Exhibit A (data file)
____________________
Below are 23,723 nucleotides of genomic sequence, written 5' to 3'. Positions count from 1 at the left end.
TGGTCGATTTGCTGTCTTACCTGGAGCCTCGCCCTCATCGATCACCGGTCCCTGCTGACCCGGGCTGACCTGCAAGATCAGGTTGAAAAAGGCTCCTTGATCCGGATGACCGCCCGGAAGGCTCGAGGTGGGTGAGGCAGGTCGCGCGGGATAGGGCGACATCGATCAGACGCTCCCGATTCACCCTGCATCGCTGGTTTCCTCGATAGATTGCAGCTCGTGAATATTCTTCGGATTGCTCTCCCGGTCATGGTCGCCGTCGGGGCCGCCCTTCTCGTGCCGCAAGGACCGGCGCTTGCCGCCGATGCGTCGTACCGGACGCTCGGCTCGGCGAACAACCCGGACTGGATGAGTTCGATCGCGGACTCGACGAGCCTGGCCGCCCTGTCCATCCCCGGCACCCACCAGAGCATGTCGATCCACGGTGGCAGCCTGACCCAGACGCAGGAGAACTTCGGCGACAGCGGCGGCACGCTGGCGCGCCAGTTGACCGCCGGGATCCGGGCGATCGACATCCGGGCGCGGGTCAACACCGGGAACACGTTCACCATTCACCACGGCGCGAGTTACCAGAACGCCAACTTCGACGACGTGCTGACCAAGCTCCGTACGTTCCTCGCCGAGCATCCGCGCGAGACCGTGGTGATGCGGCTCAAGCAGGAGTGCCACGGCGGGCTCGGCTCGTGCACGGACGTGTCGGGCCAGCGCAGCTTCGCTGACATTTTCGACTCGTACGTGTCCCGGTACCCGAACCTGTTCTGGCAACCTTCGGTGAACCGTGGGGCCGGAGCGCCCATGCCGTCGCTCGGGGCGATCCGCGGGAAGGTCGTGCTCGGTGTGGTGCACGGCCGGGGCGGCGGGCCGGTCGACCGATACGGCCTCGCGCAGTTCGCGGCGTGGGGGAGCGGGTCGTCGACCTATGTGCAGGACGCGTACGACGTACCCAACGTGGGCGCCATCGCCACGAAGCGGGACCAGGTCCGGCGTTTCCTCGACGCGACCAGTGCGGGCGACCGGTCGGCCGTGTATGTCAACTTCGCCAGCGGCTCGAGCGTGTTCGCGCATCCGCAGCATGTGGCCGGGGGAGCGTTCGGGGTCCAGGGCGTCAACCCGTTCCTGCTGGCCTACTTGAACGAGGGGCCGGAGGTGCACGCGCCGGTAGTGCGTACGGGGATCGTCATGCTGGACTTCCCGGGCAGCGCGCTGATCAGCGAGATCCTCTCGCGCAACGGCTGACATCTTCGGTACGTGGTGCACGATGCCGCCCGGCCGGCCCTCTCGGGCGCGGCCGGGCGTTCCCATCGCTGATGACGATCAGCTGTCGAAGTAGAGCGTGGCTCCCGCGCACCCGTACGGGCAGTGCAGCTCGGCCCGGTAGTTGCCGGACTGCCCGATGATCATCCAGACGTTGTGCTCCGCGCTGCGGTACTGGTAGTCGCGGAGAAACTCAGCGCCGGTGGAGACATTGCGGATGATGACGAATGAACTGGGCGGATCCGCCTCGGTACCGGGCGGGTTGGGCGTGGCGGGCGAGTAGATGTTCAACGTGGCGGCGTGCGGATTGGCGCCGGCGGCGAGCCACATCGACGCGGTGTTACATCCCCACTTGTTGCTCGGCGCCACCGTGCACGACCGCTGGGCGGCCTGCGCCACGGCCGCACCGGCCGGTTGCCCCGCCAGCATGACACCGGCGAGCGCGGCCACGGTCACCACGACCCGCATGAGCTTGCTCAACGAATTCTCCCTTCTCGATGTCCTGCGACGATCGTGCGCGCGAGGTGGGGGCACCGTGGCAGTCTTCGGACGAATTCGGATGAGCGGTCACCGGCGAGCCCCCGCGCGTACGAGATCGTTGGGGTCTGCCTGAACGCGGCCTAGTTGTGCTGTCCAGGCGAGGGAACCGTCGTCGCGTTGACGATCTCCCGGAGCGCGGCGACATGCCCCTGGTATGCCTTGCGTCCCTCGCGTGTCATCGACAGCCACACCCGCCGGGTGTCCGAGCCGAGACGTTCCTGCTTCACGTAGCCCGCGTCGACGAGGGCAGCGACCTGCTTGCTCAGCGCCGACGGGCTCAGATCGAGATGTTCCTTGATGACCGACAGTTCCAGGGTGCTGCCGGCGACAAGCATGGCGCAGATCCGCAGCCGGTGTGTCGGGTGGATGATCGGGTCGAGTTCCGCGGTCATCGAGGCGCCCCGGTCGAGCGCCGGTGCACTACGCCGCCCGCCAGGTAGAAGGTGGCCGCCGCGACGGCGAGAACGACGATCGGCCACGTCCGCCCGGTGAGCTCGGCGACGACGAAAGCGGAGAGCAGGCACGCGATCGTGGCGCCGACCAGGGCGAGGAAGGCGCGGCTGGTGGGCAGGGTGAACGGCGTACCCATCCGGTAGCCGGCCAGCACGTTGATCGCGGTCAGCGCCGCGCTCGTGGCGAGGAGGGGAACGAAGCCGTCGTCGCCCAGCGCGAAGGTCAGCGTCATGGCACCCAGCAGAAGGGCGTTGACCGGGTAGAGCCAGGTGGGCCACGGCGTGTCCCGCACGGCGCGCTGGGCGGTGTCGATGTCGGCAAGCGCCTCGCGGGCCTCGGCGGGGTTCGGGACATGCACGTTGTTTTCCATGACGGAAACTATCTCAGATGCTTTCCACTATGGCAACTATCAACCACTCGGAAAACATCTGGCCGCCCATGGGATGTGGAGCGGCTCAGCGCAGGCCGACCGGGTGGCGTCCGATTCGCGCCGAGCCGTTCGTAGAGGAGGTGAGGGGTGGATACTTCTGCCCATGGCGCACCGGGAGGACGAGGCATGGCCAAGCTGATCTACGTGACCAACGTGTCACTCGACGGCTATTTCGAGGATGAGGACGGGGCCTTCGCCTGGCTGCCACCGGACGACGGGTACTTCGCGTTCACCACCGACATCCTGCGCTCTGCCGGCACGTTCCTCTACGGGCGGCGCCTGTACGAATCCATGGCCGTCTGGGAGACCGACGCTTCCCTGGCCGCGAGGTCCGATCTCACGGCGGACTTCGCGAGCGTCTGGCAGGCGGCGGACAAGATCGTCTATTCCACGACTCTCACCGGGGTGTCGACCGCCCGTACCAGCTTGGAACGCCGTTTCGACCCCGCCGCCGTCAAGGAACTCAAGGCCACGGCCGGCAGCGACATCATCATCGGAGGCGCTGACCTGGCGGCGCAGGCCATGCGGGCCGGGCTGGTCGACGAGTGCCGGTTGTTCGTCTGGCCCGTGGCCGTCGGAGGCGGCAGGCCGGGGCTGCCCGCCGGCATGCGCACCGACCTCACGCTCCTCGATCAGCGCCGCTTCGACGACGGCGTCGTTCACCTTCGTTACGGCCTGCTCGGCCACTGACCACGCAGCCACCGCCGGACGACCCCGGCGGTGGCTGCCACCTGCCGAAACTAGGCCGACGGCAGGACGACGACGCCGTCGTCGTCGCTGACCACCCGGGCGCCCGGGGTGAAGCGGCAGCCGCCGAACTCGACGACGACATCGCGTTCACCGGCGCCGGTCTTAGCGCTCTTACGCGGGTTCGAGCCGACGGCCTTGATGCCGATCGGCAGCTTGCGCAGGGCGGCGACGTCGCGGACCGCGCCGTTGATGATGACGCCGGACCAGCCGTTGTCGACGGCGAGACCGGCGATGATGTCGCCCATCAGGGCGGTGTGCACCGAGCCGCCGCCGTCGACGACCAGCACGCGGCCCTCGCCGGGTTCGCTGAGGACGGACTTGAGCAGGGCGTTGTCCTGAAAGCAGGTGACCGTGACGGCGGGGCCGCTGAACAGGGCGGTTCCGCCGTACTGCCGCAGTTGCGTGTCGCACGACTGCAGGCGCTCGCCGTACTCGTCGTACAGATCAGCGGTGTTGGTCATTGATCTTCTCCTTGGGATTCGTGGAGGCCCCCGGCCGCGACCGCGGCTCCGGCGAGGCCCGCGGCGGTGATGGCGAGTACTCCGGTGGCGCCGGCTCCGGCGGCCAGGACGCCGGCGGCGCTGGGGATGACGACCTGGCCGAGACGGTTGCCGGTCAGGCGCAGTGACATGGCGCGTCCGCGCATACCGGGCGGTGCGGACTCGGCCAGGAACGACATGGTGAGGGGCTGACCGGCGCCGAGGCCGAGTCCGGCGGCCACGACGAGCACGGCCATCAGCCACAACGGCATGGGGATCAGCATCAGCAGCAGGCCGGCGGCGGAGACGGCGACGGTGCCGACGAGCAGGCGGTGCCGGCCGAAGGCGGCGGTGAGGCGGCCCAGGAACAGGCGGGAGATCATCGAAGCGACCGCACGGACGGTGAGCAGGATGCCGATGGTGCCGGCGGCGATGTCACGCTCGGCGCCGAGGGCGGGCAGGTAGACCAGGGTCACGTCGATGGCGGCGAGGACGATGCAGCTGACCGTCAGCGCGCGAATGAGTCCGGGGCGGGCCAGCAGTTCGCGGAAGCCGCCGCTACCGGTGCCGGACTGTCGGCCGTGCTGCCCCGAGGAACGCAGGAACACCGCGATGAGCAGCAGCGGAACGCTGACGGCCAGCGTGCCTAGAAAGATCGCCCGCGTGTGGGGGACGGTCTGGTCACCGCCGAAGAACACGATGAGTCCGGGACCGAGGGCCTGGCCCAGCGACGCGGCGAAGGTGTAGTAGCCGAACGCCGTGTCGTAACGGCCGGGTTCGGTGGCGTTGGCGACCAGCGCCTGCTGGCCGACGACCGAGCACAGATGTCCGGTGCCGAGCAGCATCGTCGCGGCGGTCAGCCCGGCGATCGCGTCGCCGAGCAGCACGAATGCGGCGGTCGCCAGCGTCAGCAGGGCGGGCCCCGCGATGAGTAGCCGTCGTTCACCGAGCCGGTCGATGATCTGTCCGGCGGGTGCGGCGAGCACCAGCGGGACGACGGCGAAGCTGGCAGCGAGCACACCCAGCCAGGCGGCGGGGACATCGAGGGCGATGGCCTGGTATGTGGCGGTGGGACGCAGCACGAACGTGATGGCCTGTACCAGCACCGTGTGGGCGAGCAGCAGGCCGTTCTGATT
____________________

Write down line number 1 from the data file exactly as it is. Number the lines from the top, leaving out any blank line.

Below are 23,723 nucleotides of genomic sequence, written 5' to 3'. Positions count from 1 at the left end.